"In the last decade or so, LGBT choral music has turned to other social and equal rights issues," said Dr. Seelig. "This includes newer works like a Schwartz piece called ’Testimony,’ based on the ’It Gets Better’ project, and Andrew Lippa’s Harvey Milk oratorio, which was an incredible artistic experience that also helped me quickly incorporate into San Francisco culture."


The chorus is present for any significant community event, from rallies and meetings to picnics and fundraisers, and has sung at City Hall every time same-sex marriages were legalized. The group also predicted the demise of "Don’t Ask, Don’t Tell" with a 2003 parody of Gilbert and Sullivan’s "HMS Pinafore" called "USS Metaphor," which featured Captain Closeted, a Boston marriage, and Peanut Buttercup (DVD at www.sfgmc.org/cds/creating-harmony-30th-season-highlights-and-new-world-waking/).

Due to recent advances in equality, some might consider gay choruses passé now, but "when all the speeches are finished, it is the music that carries the message right to the heart of the listener," said Dr. Seelig. "It’s healing through music."

The SFGMC continues to produce "musical documents" and to "sing out" about ongoing LGBT issues such as teen suicide and bullying (the group performed at a Matthew Shepard tribute in Laramie, Wyoming, in 2012), plus the importance of music in schools.

"We went on multi-city outreach trips to bolster communities where Prop 8 supporters were active," said Burtch. "We keep reinventing ourselves to stay relevant." He also hopes that the archival exhibit partnership between the SFGMC and the GLBT Historical Society will bring the chorus to a larger audience.

"There is a huge responsibility on the shoulders of this group to continue to be at the forefront of the movement in every way," said Dr. Seelig. "This chorus commissions much of the repertoire performed by LGBT choruses, such as the Milk project, and continues to offer depth and breadth in this community, a light in the Bay Area and beyond.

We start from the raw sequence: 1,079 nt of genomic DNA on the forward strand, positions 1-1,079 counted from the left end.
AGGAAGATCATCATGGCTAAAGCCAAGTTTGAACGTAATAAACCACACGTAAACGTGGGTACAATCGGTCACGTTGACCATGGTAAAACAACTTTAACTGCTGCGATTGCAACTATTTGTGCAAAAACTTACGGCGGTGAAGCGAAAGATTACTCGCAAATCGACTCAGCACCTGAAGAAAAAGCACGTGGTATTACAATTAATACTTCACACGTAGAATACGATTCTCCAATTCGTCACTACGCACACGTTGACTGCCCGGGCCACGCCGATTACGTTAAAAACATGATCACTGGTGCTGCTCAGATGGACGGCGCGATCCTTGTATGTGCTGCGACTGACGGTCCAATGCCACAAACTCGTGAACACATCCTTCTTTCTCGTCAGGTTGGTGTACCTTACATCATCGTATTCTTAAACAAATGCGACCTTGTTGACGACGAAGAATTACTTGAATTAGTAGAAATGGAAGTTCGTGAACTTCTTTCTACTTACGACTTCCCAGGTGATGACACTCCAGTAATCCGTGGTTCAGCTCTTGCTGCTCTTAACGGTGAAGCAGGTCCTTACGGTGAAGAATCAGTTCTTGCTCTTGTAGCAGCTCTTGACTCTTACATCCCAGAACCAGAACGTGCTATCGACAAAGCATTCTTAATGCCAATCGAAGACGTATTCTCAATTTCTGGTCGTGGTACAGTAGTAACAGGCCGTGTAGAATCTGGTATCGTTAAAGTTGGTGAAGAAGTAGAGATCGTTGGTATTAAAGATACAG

"The SFGMC began the entire LGBT choral movement, and I would not have had a 20-year stint conducting the Dallas Gay Men’s Chorus, as well as conducting their lesbian chorus and serving as the first Artistic Director in Residence for the Gay and Lesbian Association of Choruses, without them."


Burtch is grateful to the chorus as well, which allowed him to perform at two of San Francisco’s premiere performing arts spaces, Davies Symphony Hall and the Opera House. His best memory is taking the stage at the Second Gay and Lesbian Choral Festival in 1986. He recalled that the audience acknowledged the SFGMC for the creation of this significant musical movement by giving the group "a seven-minute standing ovation before we even sang our first note."

Dr. Seelig had only been on staff for about three weeks when "The Daily Show" called to see if he and the chorus could rebut The Advocate magazine’s naming of San Francisco as only the 11th "gayest city." A week later, a comedy crew filmed one of their patented satirical interviews with Dr. Seelig, ending with the SFGMC singing Avenue Q’s "If You Were Gay." Dr. Seelig was petrified, but "our competition was Minneapolis, so it really wasn’t too hard," he said. (Check out the video here)

Now Dr. Seelig has another celebrity dream: To sing with Cher. "Surely she will make one more final tour and will want to sing with us," he said. "We’re 300 creative, excited, fabulous gay men, and we’re waiting by the phone."

Single show tickets go on sale Tuesday, Oct. 15, 2013. For single, season, or "Crescendo" benefit tickets, plus CDs and DVDs, visit www.SFGMC.org or call 415-392-4400.


Louise Adams is a Chicago freelance writer at www.treefalls.com (and a nom de guerre).